Bomberman B-Daman

Bomberman B-Daman (ボンバーマン・ビーダマン) - Super Famicom (1996)

This entry is part 22 of 22 in the series Bomberman

Thanks to the ever-increasing popularity of Bomberman throughout the early 90s, it was only natural that Hudson would want to invest in merchandising the franchise, and Takara seized the opportunity in a way that would go on to be lucrative for years. After striking a deal to use Bomberman as its basis and with the input of Hudson Soft’s Shigeki Fujiwara, B-Daman, a line of marble-shooting toys was born. It may sound simple nowadays, but the idea was successful enough to warrant anime, manga, additional toy lines, and card games over the years. The concept itself was also expanded upon with customizable parts that could be used to create B-Daman toys with different specialties and multiple rulesets that determined whether you’d be shooting at your opponent or something else. Until the Battle B-Daman line was brought westward in 2005 courtesy of Hasbro alongside the anime of the same name, the series remained exclusive to East Asian countries (in “official” capacities, anyway) and the Bomberman installments tied to it remained exclusive as well. Bomberman B-Daman was both the first B-Daman game and the first of them to prominently focus on the Bombers, but later entries would have fully distinct identities separate from the character that served as its foundation.

The main mode of Bomberman B-Daman has you playing through ten sets of ten levels each in order to get the best score you can muster. Each level presents a formation of bombs for you to try and destroy alongside any hazards or environmental gimmicks that may be present to make things more interesting. You only get one marble to destroy them all, so the key is to shoot the right bomb that’ll cause a chain reaction and blow up the other ones. You get two tries per level to detonate as many of the bombs as possible and are rewarded up to 100 points depending on how well you do. After those two tries, regardless of your performance, you’ll be ushered off to the next stage, so there’s no way to get stuck and you won’t be forced to repeat anything you’ve already done. This does make it trickier to replay levels you want to score better on since you’ll have to work through the previous levels again to get back to the one you want to retry, but it creates a casual, welcoming environment that’s well suited for a game intended for kids interested in the B-Daman toys. Inexperienced players will get to see every level without encountering a brick wall and skilled players have plenty of levels to go back and try to master for unlockables like alternate title screens.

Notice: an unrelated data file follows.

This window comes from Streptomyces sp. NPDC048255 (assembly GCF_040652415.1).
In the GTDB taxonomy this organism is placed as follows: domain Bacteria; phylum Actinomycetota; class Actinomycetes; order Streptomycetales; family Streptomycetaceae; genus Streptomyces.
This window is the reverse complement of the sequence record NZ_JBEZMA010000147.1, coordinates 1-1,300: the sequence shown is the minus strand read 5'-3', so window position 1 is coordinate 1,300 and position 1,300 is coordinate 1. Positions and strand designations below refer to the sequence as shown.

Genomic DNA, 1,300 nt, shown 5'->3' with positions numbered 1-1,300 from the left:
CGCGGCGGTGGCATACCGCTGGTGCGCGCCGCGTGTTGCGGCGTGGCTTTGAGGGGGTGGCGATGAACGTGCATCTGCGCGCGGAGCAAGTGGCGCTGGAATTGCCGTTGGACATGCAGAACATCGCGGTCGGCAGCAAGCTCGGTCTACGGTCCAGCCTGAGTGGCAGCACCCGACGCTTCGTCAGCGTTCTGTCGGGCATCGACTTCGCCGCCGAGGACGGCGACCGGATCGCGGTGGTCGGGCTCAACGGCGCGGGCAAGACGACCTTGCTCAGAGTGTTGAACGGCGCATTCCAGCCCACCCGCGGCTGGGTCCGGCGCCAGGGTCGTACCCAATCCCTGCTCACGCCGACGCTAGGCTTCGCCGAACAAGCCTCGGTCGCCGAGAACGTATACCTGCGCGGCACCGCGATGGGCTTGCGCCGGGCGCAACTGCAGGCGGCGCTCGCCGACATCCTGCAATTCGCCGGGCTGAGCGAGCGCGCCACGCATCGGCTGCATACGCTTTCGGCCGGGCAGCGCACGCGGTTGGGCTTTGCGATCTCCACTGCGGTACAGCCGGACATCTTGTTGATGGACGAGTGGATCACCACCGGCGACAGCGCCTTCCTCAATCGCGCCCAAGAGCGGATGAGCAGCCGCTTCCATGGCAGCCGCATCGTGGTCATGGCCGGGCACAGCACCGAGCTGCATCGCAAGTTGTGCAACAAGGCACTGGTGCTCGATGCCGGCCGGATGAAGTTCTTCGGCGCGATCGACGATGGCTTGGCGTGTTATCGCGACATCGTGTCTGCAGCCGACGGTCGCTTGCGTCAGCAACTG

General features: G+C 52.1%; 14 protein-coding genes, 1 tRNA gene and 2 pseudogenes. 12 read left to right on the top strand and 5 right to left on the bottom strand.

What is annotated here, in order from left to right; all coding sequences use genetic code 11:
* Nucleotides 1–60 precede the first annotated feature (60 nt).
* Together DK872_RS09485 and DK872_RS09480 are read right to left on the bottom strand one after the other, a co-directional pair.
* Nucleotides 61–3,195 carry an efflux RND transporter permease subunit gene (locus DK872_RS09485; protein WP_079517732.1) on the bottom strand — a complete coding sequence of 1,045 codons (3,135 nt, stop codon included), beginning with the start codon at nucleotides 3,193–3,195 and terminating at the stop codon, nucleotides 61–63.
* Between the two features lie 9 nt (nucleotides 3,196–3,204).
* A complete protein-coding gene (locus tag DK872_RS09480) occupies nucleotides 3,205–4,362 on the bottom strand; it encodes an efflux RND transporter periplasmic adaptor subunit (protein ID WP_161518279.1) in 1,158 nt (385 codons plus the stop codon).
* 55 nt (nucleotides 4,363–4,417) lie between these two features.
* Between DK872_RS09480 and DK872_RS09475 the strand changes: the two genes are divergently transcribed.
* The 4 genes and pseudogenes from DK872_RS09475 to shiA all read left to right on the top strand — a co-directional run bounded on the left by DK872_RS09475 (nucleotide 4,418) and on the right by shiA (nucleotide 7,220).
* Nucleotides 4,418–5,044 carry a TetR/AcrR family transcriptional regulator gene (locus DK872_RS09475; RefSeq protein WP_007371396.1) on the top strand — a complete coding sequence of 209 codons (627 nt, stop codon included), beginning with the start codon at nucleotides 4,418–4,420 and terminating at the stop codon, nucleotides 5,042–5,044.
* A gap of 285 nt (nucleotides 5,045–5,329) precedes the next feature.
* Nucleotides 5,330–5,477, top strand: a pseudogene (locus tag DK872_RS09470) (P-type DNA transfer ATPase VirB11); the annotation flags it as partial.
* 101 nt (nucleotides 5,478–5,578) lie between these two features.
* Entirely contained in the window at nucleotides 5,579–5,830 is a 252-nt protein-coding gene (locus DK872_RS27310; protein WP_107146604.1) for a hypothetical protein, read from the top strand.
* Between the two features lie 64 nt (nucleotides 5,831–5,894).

Playing Bomberman B-Daman is a simple task mechanically, but one that becomes trickier than it looks quite quickly. By default, Bomberman will shoot a marble forward once you press the button, but if you utilize the L and R buttons, you can charge up a faster shot or make it curve to the left or right, allowing you to get around obstacles, hit moving objects within a short timeframe, or approach puzzles from a different angle. That’s all there is to the fundamentals, but it’s the level design and various hazards that make Bomberman B-Daman more varied and interesting. Some things like redirection arrows will be familiar to those with previous Bomberman experience, but B-Daman gets creative in ways exclusive to its particular brand of gameplay, including things like cavemen holding torches that can be tipped over to ignite bombs, other Bombers performing activities like skateboarding and soccer goalie duty that happen to get in your way, and aquatic life that patrol stages and block your shots at the absolute worst times. The bombs themselves can sometimes be the biggest problem of all between their varying movement speeds and sizes that determine their blast radiuses, leaving little room for error.These tricks can all be sudden and punishing, but the game lingers on each theme for 20 levels, giving the player enough time to come to grips with it all. This could arguably be too much time, even, but things generally change up right as you’re getting tired of it and the experience ends up with better pacing than its generic looking first theme initially signals.